Fight Over U.S. Financial Account Flow Reporting Proposal Heats Up

September 20, 2021
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Tensions surrounding a new proposal, aimed at closing the tax gap by creating a massive reporting obligation for financial account flows, are intensifying. The U.S. Treasury Secretary wants President Biden to include the proposal in his spending bill, but a group of Republican senators have introduced a bill to stop that from happening.

Tensions surrounding a new proposal, aimed at closing the tax gap by creating a massive reporting obligation for financial account flows, are intensifying. The U.S. Treasury Secretary wants President Biden to include the proposal in his spending bill, but a group of Republican senators have introduced a bill to stop that from happening.

In May, the U.S. Department of Treasury published General Explanations of the Administration’s Fiscal Year 2022 Revenue Proposals, also known as the Green Book, which set out tax proposals for the administration’s budget for 2022.

In the document, the Treasury plans to close the tax gap, i.e. the difference between the amount of tax that people should pay and what they actually pay.

Among its plans, the Treasury proposes to set up a comprehensive financial account information reporting regime. This would, if it came into being, require every financial institution to report data about financial accounts to the Internal Revenue Service (IRS) in an annual information return.

If this becomes law, financial institutions (which include banks, money transmitters and virtual currency exchanges) will have to report gross inflows and outflows in all business and personal accounts above a de minimis gross flow threshold of $600 or a fair market value of $600. Each report will include information about physical cash, transactions with a foreign account and transfers to and from another account with the same owner.

The Treasury’s document makes it explicit that “other accounts with characteristics similar to financial institution accounts will be covered under this information reporting regime.”

Payment settlement entities will have to collect Taxpayer Identification Numbers (TINs) and file a revised form expanded to all payee accounts above the said de minimis threshold.

The reporting requirements will not exempt crypto-asset exchanges and custodians either. These entities will also have to comply with the reporting requirements.

In addition to that, the Treasury seeks to impose separate reporting requirements for tax-collection purposes on businesses that receive crypto-assets in transactions with a fair market value of more than $10,000.

The proposal aims to empower the Treasury to issue implementing regulations and aims to become effective in the tax year of 2023.

The proposals included in the Green Book are not to be found in any bill as yet. Lawmakers have to introduce each of them and they then have to make their way through Congress before they can become law.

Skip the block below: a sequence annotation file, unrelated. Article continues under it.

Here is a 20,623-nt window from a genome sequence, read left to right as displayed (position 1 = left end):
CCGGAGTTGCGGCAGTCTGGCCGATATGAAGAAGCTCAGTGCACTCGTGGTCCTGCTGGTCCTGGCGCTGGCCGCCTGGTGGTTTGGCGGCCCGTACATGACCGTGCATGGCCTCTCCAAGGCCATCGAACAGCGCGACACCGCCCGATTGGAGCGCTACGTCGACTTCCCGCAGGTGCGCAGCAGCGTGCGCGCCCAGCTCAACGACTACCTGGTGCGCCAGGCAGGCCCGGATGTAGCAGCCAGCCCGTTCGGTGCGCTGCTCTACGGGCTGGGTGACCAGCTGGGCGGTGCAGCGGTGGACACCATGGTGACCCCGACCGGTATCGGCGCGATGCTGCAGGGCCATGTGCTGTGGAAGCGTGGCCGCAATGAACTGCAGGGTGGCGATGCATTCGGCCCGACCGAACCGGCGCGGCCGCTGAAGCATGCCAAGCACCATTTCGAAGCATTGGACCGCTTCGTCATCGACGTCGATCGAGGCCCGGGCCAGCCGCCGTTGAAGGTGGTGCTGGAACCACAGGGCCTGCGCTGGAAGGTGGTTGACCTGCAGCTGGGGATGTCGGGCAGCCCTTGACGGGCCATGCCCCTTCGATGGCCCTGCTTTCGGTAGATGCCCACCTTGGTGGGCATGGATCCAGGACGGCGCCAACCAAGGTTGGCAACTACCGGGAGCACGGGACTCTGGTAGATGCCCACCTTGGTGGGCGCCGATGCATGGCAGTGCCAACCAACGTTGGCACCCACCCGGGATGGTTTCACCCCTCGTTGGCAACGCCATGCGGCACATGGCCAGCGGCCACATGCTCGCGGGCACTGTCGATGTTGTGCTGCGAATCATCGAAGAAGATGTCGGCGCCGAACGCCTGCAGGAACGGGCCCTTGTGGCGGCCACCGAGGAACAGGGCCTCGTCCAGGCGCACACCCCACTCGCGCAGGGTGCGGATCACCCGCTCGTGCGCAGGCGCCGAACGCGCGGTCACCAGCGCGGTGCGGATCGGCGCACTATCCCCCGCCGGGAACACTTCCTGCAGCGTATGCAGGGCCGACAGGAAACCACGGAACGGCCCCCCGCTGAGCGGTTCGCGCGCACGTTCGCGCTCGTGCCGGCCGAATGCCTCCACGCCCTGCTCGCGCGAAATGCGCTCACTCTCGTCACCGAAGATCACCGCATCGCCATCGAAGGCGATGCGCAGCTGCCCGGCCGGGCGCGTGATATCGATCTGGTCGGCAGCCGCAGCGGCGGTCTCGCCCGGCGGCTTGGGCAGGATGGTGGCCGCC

Last week, Treasury Secretary Janet Yellen sent a letter to House Ways and Means Committee chair Richard Neal (D-MA) expressing “enthusiastic support” for the financial institution reporting provisions. She explained that the proposal was designed to minimize costs to taxpayers and financial institutions alike.

In response to the letter, the American Bankers Association (ABA) has called on banks and their customers “to continue their grassroots efforts to ensure that this provision stays out of any future versions of the bill.”

The bank lobby group argues that the proposal raises serious questions about data privacy and data security and threatens to impose new costs on small businesses and financial institutions.

In addition, the ABA is worried that the reporting regime might undermine trust in the banking system, pushing more people away from the regulated financial services industry and countering the efforts of many people to include more un/underbanked Americans in the financial system.

Some of these concerns are echoed among members of Congress. In an op-ed published last Wednesday, Representative Warren Davidson (R-OH) reminded the public of the cybersecurity threats that such a reporting regime might create.

“Being only six years removed from 700,000 Americans having their taxpayer accounts hacked, and considering there are currently 1.4 billion attempted cyber-attacks against the IRS each year, Americans’ concerns are more than justified.”

To issue these and other concerns, last week a group of Republican lawmakers introduced the Tax Gap Reform and Internal Revenue Service (IRS) Enforcement Act.

The bill contains safeguards that dictate that audits of taxpayers who make less than $400,000 per year will not increase. It also proposes to prohibit the establishment of new bank reporting requirements.

Instead of asking for third-party reporting, the bill proposes to create “smarter IRS enforcement” by requiring the IRS to use existing data and tools to improve its corporate audit selection process and come down harder on high-income non-filers.

The bill and its companion were introduced by U.S. Senate Finance Committee ranking member Mike Crapo (R-ID) in the Senate and by U.S. House Ways and Means Republican leader Kevin Brady (R-TX) in the House. It lists 14 senators and 17 representatives from the Republican caucus as co-sponsors.

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